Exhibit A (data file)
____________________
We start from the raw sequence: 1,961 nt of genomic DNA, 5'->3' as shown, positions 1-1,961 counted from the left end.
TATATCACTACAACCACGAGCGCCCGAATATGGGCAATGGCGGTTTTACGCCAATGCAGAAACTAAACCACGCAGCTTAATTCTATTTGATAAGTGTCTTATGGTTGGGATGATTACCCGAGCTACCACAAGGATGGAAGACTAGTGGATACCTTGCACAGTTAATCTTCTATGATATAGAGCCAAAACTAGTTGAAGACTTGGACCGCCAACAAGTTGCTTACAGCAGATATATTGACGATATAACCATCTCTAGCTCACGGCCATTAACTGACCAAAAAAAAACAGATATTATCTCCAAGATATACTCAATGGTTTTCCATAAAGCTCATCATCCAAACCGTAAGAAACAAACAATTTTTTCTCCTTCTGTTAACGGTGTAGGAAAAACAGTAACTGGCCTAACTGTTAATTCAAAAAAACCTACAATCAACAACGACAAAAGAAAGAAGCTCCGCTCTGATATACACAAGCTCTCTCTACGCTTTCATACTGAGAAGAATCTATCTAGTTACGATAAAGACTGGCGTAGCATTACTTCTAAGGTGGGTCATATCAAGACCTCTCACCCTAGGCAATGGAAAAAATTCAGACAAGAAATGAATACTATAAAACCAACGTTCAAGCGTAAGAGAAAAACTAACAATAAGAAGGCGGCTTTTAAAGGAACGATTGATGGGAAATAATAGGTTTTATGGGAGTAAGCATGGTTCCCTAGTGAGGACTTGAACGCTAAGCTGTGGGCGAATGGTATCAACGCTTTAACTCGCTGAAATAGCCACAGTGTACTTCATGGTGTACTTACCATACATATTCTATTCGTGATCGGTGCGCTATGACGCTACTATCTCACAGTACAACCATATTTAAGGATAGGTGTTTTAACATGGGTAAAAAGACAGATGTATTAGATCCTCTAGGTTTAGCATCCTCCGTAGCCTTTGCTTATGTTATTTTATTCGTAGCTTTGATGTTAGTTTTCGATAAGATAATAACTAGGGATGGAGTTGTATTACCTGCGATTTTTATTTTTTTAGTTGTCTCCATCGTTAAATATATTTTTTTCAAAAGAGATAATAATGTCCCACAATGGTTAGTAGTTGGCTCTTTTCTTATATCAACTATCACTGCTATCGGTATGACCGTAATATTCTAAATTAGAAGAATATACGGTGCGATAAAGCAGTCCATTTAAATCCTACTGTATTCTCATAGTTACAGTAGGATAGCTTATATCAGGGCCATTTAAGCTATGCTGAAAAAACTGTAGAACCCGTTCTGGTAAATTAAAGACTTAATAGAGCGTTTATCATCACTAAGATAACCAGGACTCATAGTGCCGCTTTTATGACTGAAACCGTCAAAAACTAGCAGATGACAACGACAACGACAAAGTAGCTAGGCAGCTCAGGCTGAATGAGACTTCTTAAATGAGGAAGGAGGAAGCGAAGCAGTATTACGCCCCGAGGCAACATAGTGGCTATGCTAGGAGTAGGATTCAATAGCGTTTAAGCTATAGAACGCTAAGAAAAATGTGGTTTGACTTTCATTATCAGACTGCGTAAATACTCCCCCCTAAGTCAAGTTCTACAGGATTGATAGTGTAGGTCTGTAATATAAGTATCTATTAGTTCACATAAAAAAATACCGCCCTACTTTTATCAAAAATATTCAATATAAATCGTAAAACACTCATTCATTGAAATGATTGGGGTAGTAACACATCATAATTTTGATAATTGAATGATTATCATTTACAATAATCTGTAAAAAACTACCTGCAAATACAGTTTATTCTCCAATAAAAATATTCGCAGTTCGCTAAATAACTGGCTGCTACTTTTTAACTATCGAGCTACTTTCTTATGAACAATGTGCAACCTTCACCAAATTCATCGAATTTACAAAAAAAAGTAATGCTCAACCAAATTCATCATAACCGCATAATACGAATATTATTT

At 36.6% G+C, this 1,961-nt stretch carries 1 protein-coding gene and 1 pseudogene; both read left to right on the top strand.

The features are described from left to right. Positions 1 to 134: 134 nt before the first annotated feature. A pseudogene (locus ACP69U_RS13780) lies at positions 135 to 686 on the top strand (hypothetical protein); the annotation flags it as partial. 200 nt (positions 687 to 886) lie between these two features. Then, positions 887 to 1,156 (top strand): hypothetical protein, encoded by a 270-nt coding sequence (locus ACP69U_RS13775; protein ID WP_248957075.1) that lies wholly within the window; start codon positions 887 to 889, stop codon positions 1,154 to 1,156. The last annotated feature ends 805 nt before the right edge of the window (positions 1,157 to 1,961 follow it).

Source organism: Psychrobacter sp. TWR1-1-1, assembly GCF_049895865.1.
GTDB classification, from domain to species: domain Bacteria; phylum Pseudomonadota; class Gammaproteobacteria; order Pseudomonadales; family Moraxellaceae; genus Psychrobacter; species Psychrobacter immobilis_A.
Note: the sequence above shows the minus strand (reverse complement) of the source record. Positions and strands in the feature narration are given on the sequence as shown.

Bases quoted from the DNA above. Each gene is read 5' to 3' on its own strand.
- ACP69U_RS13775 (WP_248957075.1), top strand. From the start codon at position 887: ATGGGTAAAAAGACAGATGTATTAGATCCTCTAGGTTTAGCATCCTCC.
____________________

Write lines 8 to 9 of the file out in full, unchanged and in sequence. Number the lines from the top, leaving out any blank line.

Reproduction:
Bases quoted from the DNA above. Each gene is read 5' to 3' on its own strand.
- ACP69U_RS13775 (WP_248957075.1), top strand. From the start codon at position 887: ATGGGTAAAAAGACAGATGTATTAGATCCTCTAGGTTTAGCATCCTCC.